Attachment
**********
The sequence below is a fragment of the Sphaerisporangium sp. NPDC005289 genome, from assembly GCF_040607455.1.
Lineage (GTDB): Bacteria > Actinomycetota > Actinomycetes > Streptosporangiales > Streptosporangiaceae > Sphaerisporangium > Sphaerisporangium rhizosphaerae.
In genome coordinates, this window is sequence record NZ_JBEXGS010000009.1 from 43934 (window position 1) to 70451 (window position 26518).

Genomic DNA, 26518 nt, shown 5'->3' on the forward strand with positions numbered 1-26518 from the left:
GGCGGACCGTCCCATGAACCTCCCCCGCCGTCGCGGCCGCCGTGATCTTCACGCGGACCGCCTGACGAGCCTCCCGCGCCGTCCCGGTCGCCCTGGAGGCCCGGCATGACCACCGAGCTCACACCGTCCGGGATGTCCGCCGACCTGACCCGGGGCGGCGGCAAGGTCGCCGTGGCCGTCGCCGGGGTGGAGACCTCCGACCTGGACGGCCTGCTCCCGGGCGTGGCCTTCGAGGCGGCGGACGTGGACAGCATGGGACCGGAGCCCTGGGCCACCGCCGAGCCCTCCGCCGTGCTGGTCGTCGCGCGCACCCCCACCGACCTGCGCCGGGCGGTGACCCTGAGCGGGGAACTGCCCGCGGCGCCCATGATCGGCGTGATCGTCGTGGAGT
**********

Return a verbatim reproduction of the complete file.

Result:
The sequence below is a fragment of the Sphaerisporangium sp. NPDC005289 genome, from assembly GCF_040607455.1.
Lineage (GTDB): Bacteria > Actinomycetota > Actinomycetes > Streptosporangiales > Streptosporangiaceae > Sphaerisporangium > Sphaerisporangium rhizosphaerae.
In genome coordinates, this window is sequence record NZ_JBEXGS010000009.1 from 43934 (window position 1) to 70451 (window position 26518).

Genomic DNA, 26518 nt, shown 5'->3' on the forward strand with positions numbered 1-26518 from the left:
GGCGGACCGTCCCATGAACCTCCCCCGCCGTCGCGGCCGCCGTGATCTTCACGCGGACCGCCTGACGAGCCTCCCGCGCCGTCCCGGTCGCCCTGGAGGCCCGGCATGACCACCGAGCTCACACCGTCCGGGATGTCCGCCGACCTGACCCGGGGCGGCGGCAAGGTCGCCGTGGCCGTCGCCGGGGTGGAGACCTCCGACCTGGACGGCCTGCTCCCGGGCGTGGCCTTCGAGGCGGCGGACGTGGACAGCATGGGACCGGAGCCCTGGGCCACCGCCGAGCCCTCCGCCGTGCTGGTCGTCGCGCGCACCCCCACCGACCTGCGCCGGGCGGTGACCCTGAGCGGGGAACTGCCCGCGGCGCCCATGATCGGCGTGATCGTCGTGGAGT